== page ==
regarded its minorities as a security issue, and noted that
Turkish textbooks teach Armenian children about the treason
of the Armenians. Despite the hardships, Dink said he would
never want to leave Turkey. . He warned that if Turkey
delays too long in establishing ties with Armenia, Yerevan
may draw closer to Russia."


EDITORIAL OPINION: Saddam's Trial

"Even Dictators Need Law"
Ali Sirmen commented in the social democrat-opinion maker
Cumhuriyet (7/6): "The trial of Saddam causes us to think
about the definition of law. Every discipline and every
legal system does not necessarily make a lawful society,
unless each piece of the legal frame complies with the rules
of international law and order. The same rule applies to
courts that try dictators. Any court under the supervision
of an occupying force suffers from the absence of
legitimacy. Even the trial of a dictator does not make an
exception to this rule. The Iraqi court is asking Saddam
about the Halabja massacre. What about those who provided
chemical weapons to Saddam? Who is going to sue them? ...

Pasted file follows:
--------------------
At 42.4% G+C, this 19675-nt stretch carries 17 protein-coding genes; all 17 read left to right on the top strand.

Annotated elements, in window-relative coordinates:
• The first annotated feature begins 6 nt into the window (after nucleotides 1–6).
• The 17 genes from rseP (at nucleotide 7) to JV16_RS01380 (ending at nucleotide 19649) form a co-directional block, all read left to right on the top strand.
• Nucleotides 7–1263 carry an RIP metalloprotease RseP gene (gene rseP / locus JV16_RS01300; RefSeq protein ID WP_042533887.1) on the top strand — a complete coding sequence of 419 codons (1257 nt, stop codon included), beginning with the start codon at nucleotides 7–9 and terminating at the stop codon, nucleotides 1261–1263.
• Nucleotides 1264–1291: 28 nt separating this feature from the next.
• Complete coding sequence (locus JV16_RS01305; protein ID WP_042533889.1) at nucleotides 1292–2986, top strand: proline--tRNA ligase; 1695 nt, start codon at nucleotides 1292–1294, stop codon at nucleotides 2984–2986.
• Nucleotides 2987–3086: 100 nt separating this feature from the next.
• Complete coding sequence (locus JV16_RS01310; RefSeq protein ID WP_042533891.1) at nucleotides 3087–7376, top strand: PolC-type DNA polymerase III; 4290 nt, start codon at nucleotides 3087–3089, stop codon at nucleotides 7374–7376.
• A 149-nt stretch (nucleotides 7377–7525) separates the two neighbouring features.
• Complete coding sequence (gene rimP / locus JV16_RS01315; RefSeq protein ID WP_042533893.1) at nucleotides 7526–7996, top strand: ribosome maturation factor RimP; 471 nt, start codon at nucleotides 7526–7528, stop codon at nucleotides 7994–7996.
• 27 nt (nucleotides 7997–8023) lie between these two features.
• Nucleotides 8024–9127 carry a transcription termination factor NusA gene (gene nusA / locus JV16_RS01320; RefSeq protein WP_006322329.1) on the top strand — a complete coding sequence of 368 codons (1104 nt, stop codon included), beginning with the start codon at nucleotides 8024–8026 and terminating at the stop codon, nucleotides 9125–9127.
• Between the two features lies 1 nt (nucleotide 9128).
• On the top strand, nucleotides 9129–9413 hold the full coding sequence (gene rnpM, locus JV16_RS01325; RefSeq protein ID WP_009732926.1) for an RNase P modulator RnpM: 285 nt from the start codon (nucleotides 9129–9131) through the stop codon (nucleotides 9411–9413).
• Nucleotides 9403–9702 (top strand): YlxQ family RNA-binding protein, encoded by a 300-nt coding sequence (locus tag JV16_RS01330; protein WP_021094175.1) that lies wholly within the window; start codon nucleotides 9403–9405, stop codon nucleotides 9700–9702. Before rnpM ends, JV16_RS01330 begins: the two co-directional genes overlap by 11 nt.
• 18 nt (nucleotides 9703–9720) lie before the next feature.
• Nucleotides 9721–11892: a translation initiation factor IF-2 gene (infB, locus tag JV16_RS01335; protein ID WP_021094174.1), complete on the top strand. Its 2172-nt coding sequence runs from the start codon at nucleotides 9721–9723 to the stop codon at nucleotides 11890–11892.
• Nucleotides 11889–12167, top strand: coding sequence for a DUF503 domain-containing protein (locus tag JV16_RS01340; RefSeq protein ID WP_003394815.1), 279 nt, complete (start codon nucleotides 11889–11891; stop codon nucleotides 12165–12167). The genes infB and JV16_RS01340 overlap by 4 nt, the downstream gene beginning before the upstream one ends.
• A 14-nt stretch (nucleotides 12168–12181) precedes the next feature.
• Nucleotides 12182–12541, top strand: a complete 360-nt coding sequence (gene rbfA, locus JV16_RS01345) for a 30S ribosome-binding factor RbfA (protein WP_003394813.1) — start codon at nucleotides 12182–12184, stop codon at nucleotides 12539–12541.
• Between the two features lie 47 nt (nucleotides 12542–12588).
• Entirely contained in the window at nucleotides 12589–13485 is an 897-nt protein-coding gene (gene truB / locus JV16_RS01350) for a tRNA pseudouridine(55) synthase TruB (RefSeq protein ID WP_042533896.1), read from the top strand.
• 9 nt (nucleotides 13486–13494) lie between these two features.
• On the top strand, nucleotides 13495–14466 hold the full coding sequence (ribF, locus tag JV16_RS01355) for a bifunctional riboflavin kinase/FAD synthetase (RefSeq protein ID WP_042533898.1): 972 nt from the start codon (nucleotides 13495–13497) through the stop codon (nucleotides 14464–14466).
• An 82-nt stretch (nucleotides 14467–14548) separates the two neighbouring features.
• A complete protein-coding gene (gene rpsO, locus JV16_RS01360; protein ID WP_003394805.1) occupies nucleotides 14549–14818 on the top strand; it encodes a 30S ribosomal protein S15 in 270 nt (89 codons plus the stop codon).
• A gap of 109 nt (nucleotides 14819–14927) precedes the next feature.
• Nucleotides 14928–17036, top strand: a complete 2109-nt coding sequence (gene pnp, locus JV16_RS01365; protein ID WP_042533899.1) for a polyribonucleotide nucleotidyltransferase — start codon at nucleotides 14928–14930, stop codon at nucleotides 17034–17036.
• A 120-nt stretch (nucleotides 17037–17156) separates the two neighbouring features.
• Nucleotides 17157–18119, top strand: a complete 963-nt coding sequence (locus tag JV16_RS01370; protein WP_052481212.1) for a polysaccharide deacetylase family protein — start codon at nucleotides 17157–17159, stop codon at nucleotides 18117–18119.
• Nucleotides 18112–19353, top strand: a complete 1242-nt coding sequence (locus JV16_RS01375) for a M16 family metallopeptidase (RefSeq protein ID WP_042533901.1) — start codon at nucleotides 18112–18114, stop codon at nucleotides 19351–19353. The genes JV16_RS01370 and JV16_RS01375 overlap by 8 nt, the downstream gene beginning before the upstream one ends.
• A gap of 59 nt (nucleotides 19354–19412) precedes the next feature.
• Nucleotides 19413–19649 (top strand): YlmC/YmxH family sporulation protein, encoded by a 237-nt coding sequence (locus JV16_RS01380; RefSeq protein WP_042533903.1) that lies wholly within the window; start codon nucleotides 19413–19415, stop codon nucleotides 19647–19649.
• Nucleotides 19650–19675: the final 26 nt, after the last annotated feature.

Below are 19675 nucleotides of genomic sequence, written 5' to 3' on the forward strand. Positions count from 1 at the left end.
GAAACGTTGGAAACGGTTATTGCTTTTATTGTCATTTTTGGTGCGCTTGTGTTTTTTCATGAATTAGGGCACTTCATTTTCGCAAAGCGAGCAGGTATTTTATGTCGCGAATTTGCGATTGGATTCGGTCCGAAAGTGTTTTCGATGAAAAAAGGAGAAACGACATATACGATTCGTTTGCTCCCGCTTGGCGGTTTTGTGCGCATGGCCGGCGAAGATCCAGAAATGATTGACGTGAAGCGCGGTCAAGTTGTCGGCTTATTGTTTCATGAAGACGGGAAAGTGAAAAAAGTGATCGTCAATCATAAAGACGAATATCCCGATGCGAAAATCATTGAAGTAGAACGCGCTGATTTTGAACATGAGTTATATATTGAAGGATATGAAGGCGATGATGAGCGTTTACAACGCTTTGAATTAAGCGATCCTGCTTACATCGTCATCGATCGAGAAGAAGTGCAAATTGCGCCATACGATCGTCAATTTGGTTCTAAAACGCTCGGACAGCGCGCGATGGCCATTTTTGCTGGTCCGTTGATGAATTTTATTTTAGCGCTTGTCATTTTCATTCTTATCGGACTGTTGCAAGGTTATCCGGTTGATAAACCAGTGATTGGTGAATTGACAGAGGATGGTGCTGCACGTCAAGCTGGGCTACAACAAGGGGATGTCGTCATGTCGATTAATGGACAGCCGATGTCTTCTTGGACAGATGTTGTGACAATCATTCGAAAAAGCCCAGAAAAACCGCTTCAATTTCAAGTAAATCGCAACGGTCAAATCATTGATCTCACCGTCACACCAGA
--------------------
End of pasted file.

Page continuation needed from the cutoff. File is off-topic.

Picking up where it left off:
In a similar vein, what about the trial of the Abu Ghraib
torturers by an Iraqi court? ... In short, the court case in
Baghdad represents a mockery of justice. On the other hand,
even this comedy does not mitigate the fact that Saddam is a
brutal dictator and a murderer. Any irregularity in the
legal process for Saddam's trial will become a model for the
future of the Iraqi regime. This trial must not be allowed
to turn into an exercise in historic revenge. A vindictive
process outside the proper legal framework might end up
turning a bloody dictator into a martyr or a hero in the
mind of the public. Unfortunately, this appears to be
happening in the case of Saddam."
"The Trial of Saddam"
Turgut Tarhanli wrote in the liberal-intellectual Radikal
(7/6): "The court in Iraq has the authority to sentence
Saddam Hussein death. Therefore it is vitally important
that the Iraqi court obeys international human rights
standards without exception. Take the similar cases in
Yugoslavia and Rwanda. Those who were held responsible for
genocide and other violations of human rights did not face
death sentences because of international legal standards.
These two cases are also regarded as examples for other
cases that fall within the context of international human
rights. The Iraq case seems to be an effort to establish an
exception to this international trend. This is probably the
reason that an international court was not established for
the trial of Saddam. It seems that the process in the trial
of Saddam ignores a basic rule -- legitimate justice must be
supported by commonly held tenets of fairness."

EDELMAN